Gordon-Conwell Blog

Learning from Our Church Fathers: Part 8

February 28, 2013

Dr. Donald Fairbairn

This is Part 5 in a series about why evangelicals should care about the early church. If you are just now joining us, you can read Part 1 here; Part 2 here; Part 3 here; Part 4 here; Part 5 here; Part 6 here; Part 7 here.

One of the figures from the early church who has sparked the most controversy is Theodore of Mopsuestia, who lived in what is today southern Turkey in the late fourth and early fifth centuries. Theodore lived his life in relative obscurity, but after his death his Christological thought (like that of his more famous student Nestorius) was condemned by the church. But scholars in the 19thand 20th centuries have argued that the condemnation of Theodore (and maybe also of Nestorius) was unjust, the product of church politics more than doctrinal inadequacies.

Part of the reason many modern scholars have sought to rehabilitate Theodore is the fact that they have regarded him as the greatest biblical interpreter in the early church. He is thought to have been the supreme example of the so-called “Antiochene school,” whose proponents sought to take the Bible literally and to take history seriously, in contrast to the “Alexandrian school,” whose proponents allegedly denigrated history through allegorical interpretation and philosophical speculation. This neat dichotomy between the two schools has been increasingly called into question by patristics scholars, but it remains very influential and still dominates most books on the history of biblical interpretation.

A couple of days ago I read a new translation of Theodore’s commentary on John’s Gospel. As I expected, I found much evidence of the concern for history that modern scholars find attractive. Theodore has a long discussion of the relation between the Synoptic Gospels and John’s Gospel. He injects many points of historical background into his exposition of specific passages. And he is particularly concerned to show how the various resurrection narratives in the four Gospels fit together without contradiction. All of these concerns are characteristic of Theodore as I knew him from other writings of his that I’ve read previously, and this historical concern is very commendable.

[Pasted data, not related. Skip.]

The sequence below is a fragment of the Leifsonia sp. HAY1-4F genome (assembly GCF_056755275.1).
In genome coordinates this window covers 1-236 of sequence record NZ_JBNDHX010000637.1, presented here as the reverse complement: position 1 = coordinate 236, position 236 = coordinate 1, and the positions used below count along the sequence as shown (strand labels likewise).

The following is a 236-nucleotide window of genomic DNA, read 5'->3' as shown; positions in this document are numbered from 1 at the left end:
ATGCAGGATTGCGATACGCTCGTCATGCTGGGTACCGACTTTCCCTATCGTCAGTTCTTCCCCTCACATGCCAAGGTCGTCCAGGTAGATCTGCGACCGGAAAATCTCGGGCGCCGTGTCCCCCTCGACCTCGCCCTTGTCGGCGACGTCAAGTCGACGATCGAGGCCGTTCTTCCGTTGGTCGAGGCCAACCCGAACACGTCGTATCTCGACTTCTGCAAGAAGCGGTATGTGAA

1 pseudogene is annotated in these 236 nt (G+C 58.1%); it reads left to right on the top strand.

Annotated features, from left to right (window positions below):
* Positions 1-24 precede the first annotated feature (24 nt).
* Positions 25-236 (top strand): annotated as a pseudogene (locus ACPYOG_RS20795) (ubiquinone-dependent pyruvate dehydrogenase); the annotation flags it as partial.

At the same time, this commentary also confirmed what I’ve long held to be the central problem with Theodore’s thought—he sees Christ not as God the Son incarnate, but as a man in whom the Word of God dwells. In John 3:13, 8:58, and 17:24 (among other passages), Jesus indicates that he—not just his divine nature but he as a person—has always existed and always been in fellowship with the Father. In his discussions of the first two passages, Theodore refuses to say that the Son as a person has come down from heaven or that Jesus as a person has existed before Abraham. Even more strikingly, in discussing Jesus’ statement that the Father has loved him before the foundation of the world (John 17:24), Theodore takes this to mean that the Father foreknew that he would love the man Jesus once he was born on earth, rather than taking it to mean that the Father loved the pre-existent Son from all eternity past.

These passages do indeed indicate that Theodore’s understanding of Christ was problematic (something I’ve argued on the basis of reading his other writings), but they also indicate something else. Why do scholars say that Theodore takes the Bible literally if he feels compelled to interpret some of Jesus’ most direct statements about his eternal pre-existence and eternal relationship to the Father in such non-literal ways? It is certainly true that Theodore takes many biblical passages more literally than orthodox church fathers do. But when it comes to passages on the most central affirmation of the Christian faith, Theodore seems much less literal than the orthodox church fathers. On what basis, then, should we classify Theodore’s interpretation as “literal” and others’ interpretation as “allegorical,” when the accuracy of those descriptors depends on which biblical passages one is considering?

You see, “literal” and “allegorical” are not merely neutral descriptors. They are labels with significant value judgments attached to them. To allegorize, we seem to think, is always bad. To take the Bible literally, we think, is always good. In fact, though, no one takes every biblical passage literally. All interpreters have a rationale for understanding some passages in one way and other passages in another way. When we study—and seek to learn from—the biblical interpretation of the early church, the value judgments attached to the labels “literal” and “allegorical” may hinder our task of understanding why they interpreted the Bible the way they did. Maybe we need to seek to understand more deeply, without being so quick to label patristic biblical interpretation as either “literal” or “allegorical.”

Dr. Donald Fairbairn is the Robert E. Cooley Professor of Early Christianity. His responsibilities include further developing the Robert C. Cooley Center for the Study of Early Christianity at the Charlotte campus, which explores the historical foundations of the Christian faith.

 

 

 

Tags: Author: Donald Fairbairn , equipping leaders for the church and society , faculty blogger

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